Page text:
Above 35°C under intermittent dim green safe light irradiation the germination rate tends to increase suggesting that a non phytochrome related process controls the germination process (Figure 1b). The Arrhenius plots of germination rates of seeds treated with white light and intermittent dim green safe light irradiation indicate that in the former the lowest energy of activation of germination occurs between 20 and 30°C and in the latter between 20 and 25°C and above 35°C (Figure 3). At 35 and 40°C the germination process is not controlled by phytochrome, since at high temperature the rate of the dark reversion increases removing a possible pre-existing Pfr (Smith 1975). The participation of another process not related to the phytochrome control can the observed in intermitent dim green light and complete darkness incubations where low increse in the final percentage was observed. Above 35°C under intermitent green light the activation energy decreases confirming the non phytochrome controlled seed germination (Figure 3).
The germination of seeds of E. phyllanthusin complete darkness can be attributed to the pre existing Pfr enough to induce the germination process in part of seed population (Takaki 2001). The phytochrome controlled seed germination demonstrated here was also observed in another cactaceans such as Hylocereus setaceus (Simão et al. 2007), Pachycereus hollianus Buxb., Cephalocereuschry sacanthus (F.A.C. Weber ex Schum.) Britton & Rose and Neobuxbaumia tetetzo (Rójas-Aréchiga et al. 1997).
The high seed viability and presence of viviparous seeds with precocious germination inside of E. phyllanthus fruits (Cota-Sánchez & Abreu 2007), the epiphytic habit associated to high germination rate and high light sensitive seeds suggest that this species do not form seed bank under natural conditions. Although high percentage seed germination was obtained after twelve month storage at 10°C in a sealed glass bottle indicating the orthodox seed characteristics (Simão unpublished data). For Hylocereus setaceus, another epiphytic Cactaceae, the seed bank can be formed on the bark of some tree species in places sheltered from sun light (Simão et al. 2007) demonstrating the variable responses between species of the same habitat and life-forms.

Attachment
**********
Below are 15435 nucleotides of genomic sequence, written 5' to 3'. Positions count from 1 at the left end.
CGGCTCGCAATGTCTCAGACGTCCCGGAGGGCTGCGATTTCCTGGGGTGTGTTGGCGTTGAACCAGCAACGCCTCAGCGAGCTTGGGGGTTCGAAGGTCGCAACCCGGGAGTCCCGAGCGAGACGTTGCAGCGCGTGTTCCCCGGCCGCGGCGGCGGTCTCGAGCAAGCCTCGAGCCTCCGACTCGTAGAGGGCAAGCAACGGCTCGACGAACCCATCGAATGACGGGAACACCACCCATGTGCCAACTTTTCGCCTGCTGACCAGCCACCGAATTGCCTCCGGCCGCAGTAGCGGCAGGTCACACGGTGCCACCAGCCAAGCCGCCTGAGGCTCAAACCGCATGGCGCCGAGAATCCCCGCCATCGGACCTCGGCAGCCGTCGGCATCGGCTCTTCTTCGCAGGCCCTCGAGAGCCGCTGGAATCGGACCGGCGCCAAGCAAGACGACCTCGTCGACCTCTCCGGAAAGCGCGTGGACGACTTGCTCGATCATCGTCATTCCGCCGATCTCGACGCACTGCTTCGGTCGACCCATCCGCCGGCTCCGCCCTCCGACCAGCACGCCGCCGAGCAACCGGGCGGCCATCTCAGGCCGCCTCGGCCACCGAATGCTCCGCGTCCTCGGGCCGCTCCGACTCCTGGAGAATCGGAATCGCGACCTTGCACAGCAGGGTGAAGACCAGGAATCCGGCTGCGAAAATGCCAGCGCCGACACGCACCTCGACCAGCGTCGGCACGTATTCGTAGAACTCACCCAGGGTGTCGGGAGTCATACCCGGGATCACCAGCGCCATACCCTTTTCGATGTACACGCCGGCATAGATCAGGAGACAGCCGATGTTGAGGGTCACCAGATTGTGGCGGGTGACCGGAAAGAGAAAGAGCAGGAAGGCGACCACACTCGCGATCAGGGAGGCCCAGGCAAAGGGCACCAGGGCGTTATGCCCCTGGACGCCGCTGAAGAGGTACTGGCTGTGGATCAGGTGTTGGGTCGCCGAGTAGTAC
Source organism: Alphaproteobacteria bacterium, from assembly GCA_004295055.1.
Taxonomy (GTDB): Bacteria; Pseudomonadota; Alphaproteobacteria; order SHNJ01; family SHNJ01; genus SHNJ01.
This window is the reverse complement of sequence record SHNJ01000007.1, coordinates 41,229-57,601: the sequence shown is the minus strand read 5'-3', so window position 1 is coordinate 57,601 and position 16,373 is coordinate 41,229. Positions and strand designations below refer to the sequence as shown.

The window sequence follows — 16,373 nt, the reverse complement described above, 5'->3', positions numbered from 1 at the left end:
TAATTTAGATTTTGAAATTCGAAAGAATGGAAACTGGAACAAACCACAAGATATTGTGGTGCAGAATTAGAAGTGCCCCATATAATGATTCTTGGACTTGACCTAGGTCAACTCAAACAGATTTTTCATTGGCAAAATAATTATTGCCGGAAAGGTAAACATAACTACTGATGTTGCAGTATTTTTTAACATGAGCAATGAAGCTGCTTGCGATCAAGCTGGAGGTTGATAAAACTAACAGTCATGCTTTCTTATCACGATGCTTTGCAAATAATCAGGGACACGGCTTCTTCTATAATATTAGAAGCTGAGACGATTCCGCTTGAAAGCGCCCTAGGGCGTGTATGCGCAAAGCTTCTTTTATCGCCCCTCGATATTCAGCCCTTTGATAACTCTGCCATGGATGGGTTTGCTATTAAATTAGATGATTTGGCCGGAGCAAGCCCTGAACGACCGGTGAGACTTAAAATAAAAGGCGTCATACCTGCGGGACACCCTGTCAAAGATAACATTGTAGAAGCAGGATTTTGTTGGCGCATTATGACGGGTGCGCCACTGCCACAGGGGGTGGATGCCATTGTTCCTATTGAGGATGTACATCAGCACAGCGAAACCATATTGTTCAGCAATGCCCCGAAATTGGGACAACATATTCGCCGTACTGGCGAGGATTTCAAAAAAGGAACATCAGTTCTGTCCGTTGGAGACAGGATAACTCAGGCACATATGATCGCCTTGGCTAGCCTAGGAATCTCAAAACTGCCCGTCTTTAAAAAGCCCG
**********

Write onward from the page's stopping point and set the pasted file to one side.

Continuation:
One portion of the seed populations in E. phyllanthus germinates inside de fruit before they are shed from the mother plant (Conde 1975, Cotá-Sánchez & Abreu 2007) which is an important reproductive strategy and a shift toward a more efficient mechanism favoring germination and seedling establishment, contributing to population maintenance and short-distance dispersal (Cotá-Sánchez et al. 2007).
After ripening the E. phyllanthus fruit presents evident area of dehiscence, which is tiny portion of the fruit wall. From this suture, seeds and seedlings are visible, which facilitate the emergence and subsequent seedling growth inside and outside the fruit (Cota-Sánchez & Abreu 2007). The presence of this area of the dehiscence fruit facilitates the germination of seeds inside it because allow the gas exchange between internal and external of fruit wall and further the light passing through tiny portion of the fruit wall.
Based on the results presented in this paper, it is possible to conclude that E. phyllanthus seeds are highly sensitive to light and their germination was promoted by very low fluencies of light through the very low fluence response of phytochrome action, mediated by phyA, and through the low fluence response, mediated by phyB. At high temperatures a non phytochrome related process controls the seed germination. The interaction between light and temperature changes the light sensitivity in E. phyllanthus seeds under extreme temperatures.